Toya, by Ashraf al-Ashmawi, is one of the sixteen on this year’s International Prize for Arabic Fiction (IPAF) longlist.
Al-Ashmawi is better-known as a long-time judge in the Egyptian court of appeals and a former examining magistrate in the department of the public prosecutor. He’s also been a legal adviser to the nation’s Ministry of Antiquities and authored a book on antiquities theft, Legitimate Robberies, also published this year.
His popular previous novel, The Time of Hyenas, was nominated for the IPAF last year by his publisher, but it didn’t make the longlist.
ArabLit contributor Asmaa Abdallah writes in the Egypt Independent that Toya is a “feel-good” novel that “follows a Disneysque storyline, evoking with it all the morals, the good guys and bad guys, the adventures and humor, but also all the predictability that usually come with a fairy tale.”
The titular Toya is “a beautiful young girl whose femininity, softness, charm and integrity captivated Youssef at first sight. The reader is happy to see him fall for her spontaneity and sweetness after having witnessed his cold and calculated relationship with Katherine,” who is a cold British woman.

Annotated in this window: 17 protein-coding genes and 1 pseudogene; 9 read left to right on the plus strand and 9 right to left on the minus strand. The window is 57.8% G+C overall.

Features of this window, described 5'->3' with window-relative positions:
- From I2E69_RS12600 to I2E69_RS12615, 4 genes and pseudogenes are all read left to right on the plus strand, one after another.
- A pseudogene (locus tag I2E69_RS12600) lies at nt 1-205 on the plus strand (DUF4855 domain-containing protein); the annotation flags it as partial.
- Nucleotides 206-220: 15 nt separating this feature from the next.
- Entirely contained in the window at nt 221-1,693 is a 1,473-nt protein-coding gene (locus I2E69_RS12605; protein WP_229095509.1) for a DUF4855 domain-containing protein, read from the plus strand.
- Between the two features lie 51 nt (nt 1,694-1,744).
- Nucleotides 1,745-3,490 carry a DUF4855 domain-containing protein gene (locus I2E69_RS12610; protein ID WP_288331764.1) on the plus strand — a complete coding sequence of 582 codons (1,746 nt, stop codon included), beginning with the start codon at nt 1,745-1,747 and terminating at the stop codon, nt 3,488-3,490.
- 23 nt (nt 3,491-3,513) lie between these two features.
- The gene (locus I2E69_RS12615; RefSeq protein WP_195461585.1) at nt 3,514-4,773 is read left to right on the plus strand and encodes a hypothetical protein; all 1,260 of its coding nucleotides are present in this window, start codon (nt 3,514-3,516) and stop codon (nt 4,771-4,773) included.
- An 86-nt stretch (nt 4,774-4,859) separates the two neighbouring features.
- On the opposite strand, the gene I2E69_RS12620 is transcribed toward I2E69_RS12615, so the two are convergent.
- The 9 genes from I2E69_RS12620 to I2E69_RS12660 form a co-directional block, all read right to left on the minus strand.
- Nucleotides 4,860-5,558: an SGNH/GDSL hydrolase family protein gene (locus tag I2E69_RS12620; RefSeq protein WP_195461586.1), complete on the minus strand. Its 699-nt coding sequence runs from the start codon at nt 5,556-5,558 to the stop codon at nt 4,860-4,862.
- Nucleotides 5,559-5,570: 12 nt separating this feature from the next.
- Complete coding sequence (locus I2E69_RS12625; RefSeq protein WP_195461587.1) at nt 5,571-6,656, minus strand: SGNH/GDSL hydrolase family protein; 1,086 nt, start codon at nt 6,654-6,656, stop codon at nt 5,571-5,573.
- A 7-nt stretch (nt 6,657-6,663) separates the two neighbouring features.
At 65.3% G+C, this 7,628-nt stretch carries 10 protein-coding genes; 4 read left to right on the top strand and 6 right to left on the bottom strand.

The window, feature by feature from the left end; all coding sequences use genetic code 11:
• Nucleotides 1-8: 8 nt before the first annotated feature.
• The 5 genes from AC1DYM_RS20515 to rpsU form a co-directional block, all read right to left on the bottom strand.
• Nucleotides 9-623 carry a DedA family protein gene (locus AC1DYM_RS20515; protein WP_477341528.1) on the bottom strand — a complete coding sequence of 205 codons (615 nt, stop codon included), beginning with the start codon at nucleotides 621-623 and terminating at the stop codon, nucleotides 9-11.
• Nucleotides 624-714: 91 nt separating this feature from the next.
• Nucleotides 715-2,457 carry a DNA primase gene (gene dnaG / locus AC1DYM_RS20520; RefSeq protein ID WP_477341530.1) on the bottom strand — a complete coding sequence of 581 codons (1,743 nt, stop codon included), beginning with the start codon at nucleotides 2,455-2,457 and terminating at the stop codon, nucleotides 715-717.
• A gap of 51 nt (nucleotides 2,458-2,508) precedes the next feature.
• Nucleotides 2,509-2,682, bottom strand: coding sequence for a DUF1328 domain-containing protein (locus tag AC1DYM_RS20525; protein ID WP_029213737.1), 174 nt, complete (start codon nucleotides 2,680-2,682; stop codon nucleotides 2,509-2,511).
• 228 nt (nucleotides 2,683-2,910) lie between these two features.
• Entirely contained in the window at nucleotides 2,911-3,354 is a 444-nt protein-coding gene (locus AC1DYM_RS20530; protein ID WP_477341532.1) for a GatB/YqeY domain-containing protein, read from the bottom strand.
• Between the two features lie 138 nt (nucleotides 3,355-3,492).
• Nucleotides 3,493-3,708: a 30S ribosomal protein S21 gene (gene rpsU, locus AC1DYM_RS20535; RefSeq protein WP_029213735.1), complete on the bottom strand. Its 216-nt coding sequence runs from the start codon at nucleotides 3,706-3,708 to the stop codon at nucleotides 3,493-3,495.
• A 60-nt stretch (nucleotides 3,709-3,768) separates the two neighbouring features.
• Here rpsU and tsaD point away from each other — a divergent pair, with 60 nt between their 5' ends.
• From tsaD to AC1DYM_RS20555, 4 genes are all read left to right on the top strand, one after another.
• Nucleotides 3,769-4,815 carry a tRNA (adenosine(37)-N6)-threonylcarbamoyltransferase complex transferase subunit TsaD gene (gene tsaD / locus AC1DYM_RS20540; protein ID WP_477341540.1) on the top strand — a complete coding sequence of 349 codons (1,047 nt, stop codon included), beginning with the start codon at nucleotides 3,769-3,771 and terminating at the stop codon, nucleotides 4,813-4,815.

Abdallah adds that the novel doesn’t just separate warm women from cold (evil) types, but, “The binary model does not stop at good and evil but there is also the dichotomy between materialism and altruism, heart and mind, civilized and primitive. Characters and actions in the novel are easily classifiable into one or other of these categories.”
Although Abdallah’s description doesn’t sound very promising, she concludes that nonetheless, “Toya is a charming read. The predictability of the story does not detract from its enjoyability, with many important messages to communicate, exactly like a fairy tale.”
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